Layer 2: Event Classification, Entity & User Modeling

The second layer of CTA aims at explaining the highly anomalous traffic detected in the first layer. This layer has two stages, Event Classification and Entity & User Modeling. The Event Classification stage is composed of more than a hundred individual classifiers. A multitude of original Machine Learning techniques is employed including the high-precision Neyman-Pearson based linear models, as well as Multiple-Instance-Learning based Support Vector Machines, Neural Networks and Random Forests [5]. Each classifier is trained to recognize specific types of anomalous and malicious traffic, from software updates to exfiltration behavior and command and control communication. Classifiers are able to highlight specific indicators of compromise in a network with consistent precision in the range 90-100%. The Entity & User Modeling stage ties anomalous traffic to events associated to single hosts. When enough events are collected for a single host, they are aggregated into incidents and an alert is generated for that host [6] [7] [8].

Layer 3: Relationship Modeling

The third layer is in charge of the Relationship Modeling of incidents. This layer uses information about the incidents generated by the previous layer and correlates that information across our global intelligence in order to find common attack patterns and malware behaviors in different organizations. Thanks to this layer, CTA is able to present additional intelligence about threat presence across fields, such as how many other organizations have seen it. This knowledge is extremely useful for organizations to evaluate if they are victims of targeted campaigns or opportunistic attacks.

CTA incidents are presented in two categories: Confirmed Threats and Detected Threats. Confirmed Threats are presented with 99-100% confidence, and are tied to specific malware types that have been identified as part of farther-reaching malicious campaign. For these threats CTA provides detailed threat-specific information to reduce the time a customer-side analyst spends investigating, and speeds the remediation efforts. Detected Threats are anomalous incidents identified as specific for an organization. Less prevalent threats including Zero-Day attacks usually fall in this category. Investigation effort should be put on analyzing Detected Threats in order not to miss hard-to-identify and newly emerging threats. [9]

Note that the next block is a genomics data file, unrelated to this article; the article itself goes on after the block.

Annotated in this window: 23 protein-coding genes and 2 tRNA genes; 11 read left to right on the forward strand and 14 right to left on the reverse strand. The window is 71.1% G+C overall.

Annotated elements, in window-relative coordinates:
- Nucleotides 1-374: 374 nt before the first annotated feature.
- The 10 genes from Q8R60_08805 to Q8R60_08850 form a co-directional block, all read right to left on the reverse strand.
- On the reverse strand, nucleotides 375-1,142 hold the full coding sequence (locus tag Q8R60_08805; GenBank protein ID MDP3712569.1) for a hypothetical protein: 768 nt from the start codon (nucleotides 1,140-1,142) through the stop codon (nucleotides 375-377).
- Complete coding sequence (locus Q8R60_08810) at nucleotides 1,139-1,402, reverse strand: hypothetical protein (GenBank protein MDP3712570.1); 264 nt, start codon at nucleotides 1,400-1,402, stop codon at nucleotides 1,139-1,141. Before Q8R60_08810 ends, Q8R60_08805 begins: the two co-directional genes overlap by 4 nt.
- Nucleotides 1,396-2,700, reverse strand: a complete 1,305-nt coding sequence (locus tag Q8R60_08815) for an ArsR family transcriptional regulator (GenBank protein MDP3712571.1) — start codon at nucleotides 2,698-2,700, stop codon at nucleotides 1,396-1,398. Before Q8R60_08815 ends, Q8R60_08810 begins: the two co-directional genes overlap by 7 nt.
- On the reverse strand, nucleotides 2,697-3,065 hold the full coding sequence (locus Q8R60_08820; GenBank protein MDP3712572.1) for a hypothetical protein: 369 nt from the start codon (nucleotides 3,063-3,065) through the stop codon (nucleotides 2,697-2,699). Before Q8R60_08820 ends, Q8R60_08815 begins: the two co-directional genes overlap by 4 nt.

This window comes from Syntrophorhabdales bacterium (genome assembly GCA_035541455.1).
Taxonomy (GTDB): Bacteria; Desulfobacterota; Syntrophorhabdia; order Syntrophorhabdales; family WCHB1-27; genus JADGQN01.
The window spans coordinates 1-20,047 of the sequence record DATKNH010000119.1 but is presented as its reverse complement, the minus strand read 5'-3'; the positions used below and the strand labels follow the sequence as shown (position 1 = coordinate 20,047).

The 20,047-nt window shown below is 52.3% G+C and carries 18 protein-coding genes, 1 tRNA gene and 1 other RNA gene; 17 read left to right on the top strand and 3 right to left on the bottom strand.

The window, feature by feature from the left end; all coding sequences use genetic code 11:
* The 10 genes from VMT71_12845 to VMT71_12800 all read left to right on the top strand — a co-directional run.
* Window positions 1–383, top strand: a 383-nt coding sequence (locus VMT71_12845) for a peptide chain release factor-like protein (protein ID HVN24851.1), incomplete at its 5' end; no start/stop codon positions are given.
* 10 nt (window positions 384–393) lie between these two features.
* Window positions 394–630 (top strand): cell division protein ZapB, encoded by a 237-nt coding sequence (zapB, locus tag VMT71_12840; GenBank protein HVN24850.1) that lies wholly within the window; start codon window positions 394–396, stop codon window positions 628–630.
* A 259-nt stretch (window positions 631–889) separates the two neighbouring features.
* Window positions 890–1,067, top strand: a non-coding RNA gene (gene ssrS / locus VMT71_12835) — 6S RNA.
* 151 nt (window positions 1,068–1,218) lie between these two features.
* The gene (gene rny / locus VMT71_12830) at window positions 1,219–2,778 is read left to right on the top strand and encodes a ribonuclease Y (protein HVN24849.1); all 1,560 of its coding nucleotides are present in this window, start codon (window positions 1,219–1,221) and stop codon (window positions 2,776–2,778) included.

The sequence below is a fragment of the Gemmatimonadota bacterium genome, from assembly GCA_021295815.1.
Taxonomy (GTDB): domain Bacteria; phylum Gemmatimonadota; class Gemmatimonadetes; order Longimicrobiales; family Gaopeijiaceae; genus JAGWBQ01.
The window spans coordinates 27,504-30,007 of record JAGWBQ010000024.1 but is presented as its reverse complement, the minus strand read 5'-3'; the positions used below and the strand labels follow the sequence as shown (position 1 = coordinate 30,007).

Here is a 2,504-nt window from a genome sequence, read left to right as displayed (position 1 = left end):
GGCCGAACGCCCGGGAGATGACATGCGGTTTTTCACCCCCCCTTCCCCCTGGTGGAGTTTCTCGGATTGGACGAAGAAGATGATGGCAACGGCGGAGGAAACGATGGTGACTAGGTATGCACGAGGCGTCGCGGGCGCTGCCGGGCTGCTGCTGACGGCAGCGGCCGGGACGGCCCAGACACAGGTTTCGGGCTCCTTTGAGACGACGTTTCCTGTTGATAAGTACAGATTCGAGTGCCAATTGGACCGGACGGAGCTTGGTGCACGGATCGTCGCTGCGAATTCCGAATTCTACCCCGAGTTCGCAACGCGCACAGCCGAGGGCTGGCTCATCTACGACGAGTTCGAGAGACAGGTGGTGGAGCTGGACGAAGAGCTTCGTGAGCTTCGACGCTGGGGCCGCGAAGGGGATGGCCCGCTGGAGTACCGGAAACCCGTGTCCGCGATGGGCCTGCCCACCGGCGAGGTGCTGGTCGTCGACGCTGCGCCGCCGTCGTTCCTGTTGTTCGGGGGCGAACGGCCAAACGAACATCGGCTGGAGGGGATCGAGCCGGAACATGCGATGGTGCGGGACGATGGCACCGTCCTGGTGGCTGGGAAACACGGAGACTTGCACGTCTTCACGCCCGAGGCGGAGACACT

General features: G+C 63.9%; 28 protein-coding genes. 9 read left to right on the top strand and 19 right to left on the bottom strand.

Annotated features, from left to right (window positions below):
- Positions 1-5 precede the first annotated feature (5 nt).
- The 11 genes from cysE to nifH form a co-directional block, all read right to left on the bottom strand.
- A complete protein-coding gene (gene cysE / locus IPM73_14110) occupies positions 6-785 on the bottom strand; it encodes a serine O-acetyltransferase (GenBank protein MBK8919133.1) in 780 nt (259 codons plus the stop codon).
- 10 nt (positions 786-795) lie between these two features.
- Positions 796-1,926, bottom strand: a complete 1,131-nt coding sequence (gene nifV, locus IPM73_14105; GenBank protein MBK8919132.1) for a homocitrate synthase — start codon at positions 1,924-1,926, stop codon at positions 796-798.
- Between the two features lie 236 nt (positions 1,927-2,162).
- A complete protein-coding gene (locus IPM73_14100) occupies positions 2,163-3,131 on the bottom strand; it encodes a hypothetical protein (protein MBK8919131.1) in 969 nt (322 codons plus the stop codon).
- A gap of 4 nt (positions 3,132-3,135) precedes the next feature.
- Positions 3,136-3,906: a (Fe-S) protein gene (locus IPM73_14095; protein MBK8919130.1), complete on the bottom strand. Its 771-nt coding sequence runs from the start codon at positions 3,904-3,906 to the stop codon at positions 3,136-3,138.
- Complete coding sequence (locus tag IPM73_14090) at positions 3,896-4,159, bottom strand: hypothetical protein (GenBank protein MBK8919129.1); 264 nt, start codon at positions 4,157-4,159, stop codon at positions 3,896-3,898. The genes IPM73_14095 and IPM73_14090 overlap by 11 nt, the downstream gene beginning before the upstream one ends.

CTA Provides Threat Specific Intelligence

Thanks relationship modeling, CTA provides more than just incidents, it provides threat specific intelligence and uses this intelligence do derive risk scores. Every Confirmed Threat report communicates to the analyst all the information available regarding the malware infection. This allows the analyst to quickly confirm the risk assessment, estimate the damage, prioritize remediation and conduct a quick mitigation (see Figure 3).

Figure 3 - CTA Threat Specific Information on DNSChanger Malware.

Figure 3 – CTA Threat Specific Information on DNSChanger Malware.

Infection History and Network Traffic Indicators

CTA provides an infection timeline for each threat infection in the organization. The information about how long a user has been infected with a specific malware is critical to estimate the potential damage the threat may have caused, to organize a containment strategy and to prioritize the mitigation [see Figure 4].

Figure 4 - CTA Infection History and Example of Network Indicators per Threat Campaign.

Figure 4 – CTA Infection History and Example of Network Indicators per Threat Campaign.

Network investigators may also need information about what the traffic of this particular threat like, to be able to improve their detection mechanisms and be able to stop these threats faster. For that purpose, CTA provides examples of the network traffic communication the threat is presenting on their network. Its embedded automatic decoder capability allows analysts to quickly look through encoded URLs and understand what information the threat is sending out [see Figure 4].

Integration with AMP Threat Grid

CTA integration with Cisco Advanced Malware Protection (AMP) Threat Grid connects the network traffic intelligence with the sandbox results, modeling relationships between different malware binaries, families and network behaviors. CTA uses this information to provide the specific files and artifacts that incident responders should look for on the infected hosts without needing direct access to the endpoint [Figure 5]. This information is used to confirm the infections in the endpoints, and to understand the technical aspects of the threat.

Figure 5 - CTA and AMP Threat Grid Integration provides specific indicators on the host level.

Figure 5 – CTA and AMP Threat Grid Integration provides specific indicators on the host level.

Your Security at a Glance